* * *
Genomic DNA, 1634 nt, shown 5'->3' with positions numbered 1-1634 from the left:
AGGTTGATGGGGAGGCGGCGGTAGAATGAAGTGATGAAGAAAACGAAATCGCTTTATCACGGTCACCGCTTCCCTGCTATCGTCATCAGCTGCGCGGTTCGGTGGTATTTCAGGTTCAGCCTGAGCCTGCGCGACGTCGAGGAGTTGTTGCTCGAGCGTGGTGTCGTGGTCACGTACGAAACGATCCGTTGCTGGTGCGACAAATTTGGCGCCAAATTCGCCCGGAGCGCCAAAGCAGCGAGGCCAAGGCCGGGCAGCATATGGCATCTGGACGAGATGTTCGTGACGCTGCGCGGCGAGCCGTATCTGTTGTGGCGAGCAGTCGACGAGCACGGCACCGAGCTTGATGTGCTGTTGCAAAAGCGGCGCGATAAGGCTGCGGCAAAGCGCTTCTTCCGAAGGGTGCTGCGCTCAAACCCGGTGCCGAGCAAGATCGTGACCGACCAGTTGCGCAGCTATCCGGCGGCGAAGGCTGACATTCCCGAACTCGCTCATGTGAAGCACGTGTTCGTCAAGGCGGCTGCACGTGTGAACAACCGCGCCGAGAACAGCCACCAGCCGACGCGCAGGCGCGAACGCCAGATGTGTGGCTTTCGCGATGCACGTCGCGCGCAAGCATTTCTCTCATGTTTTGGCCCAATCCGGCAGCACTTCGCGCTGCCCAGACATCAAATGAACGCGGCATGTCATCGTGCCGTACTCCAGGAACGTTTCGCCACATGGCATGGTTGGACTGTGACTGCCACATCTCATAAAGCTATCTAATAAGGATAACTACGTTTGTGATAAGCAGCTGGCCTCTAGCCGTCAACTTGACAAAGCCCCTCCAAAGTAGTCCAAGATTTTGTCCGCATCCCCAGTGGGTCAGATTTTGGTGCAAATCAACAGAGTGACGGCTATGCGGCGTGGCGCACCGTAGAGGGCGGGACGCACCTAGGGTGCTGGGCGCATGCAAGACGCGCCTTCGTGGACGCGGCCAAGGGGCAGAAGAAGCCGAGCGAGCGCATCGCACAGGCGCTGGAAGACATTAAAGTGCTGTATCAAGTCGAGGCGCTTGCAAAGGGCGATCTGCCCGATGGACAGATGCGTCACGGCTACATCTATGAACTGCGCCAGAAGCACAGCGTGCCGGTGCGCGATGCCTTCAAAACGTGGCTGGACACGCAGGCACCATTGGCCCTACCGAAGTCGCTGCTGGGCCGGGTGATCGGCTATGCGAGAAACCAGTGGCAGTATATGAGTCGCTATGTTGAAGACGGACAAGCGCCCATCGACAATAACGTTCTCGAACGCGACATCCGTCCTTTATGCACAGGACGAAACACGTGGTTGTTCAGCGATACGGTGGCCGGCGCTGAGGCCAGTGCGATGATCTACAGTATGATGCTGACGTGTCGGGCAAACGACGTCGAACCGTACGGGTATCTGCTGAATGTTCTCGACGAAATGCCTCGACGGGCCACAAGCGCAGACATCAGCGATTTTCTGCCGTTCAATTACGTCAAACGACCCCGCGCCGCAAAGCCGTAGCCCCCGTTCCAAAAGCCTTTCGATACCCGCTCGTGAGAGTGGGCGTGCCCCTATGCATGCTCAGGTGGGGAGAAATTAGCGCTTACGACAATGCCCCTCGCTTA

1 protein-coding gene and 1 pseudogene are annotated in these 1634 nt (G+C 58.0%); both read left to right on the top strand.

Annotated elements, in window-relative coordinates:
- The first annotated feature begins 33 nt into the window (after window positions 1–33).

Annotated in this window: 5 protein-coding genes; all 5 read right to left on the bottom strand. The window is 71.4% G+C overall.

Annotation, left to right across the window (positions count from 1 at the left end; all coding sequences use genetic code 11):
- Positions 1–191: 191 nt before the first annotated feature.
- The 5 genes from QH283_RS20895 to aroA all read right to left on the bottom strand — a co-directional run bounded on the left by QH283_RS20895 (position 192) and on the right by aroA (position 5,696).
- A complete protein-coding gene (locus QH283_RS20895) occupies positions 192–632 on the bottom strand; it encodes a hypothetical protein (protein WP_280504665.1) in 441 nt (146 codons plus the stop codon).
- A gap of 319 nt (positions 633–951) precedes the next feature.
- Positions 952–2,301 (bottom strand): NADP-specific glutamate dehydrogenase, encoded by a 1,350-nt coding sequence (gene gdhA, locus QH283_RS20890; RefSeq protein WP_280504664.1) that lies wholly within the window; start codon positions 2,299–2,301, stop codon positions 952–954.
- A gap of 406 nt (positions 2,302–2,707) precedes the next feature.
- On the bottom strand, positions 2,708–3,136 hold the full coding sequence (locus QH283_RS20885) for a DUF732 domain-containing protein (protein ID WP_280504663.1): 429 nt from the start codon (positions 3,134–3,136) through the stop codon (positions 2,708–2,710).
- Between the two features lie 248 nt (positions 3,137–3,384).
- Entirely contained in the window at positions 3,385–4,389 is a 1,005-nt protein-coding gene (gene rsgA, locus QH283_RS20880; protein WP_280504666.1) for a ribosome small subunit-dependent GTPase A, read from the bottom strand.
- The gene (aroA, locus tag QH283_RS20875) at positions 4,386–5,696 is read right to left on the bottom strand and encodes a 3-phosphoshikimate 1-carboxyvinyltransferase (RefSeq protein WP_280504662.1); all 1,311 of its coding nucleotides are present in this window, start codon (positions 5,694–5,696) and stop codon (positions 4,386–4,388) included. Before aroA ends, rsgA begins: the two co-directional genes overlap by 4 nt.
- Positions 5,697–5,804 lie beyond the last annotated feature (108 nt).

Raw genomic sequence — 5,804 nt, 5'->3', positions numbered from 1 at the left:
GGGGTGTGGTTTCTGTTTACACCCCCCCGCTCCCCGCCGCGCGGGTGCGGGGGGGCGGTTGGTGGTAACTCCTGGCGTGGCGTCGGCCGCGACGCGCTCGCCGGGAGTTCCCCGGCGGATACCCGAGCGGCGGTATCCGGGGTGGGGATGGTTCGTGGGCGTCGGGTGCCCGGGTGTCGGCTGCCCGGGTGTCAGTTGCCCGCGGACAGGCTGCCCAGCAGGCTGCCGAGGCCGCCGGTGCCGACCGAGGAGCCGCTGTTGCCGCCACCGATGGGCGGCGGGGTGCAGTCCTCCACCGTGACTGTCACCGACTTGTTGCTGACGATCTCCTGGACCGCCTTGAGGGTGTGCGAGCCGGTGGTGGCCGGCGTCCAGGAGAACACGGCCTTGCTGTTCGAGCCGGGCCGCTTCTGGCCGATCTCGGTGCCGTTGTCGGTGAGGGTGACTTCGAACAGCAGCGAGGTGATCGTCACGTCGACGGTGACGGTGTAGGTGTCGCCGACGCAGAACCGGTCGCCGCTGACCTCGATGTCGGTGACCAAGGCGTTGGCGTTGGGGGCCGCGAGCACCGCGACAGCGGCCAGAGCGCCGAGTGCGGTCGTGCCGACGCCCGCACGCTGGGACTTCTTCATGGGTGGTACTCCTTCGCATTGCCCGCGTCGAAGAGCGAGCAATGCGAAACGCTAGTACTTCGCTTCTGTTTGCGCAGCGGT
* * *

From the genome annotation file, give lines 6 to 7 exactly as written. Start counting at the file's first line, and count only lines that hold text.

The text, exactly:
Annotated in this window: 5 protein-coding genes; all 5 read right to left on the bottom strand. The window is 71.4% G+C overall.

Annotation, left to right across the window (positions count from 1 at the left end; all coding sequences use genetic code 11):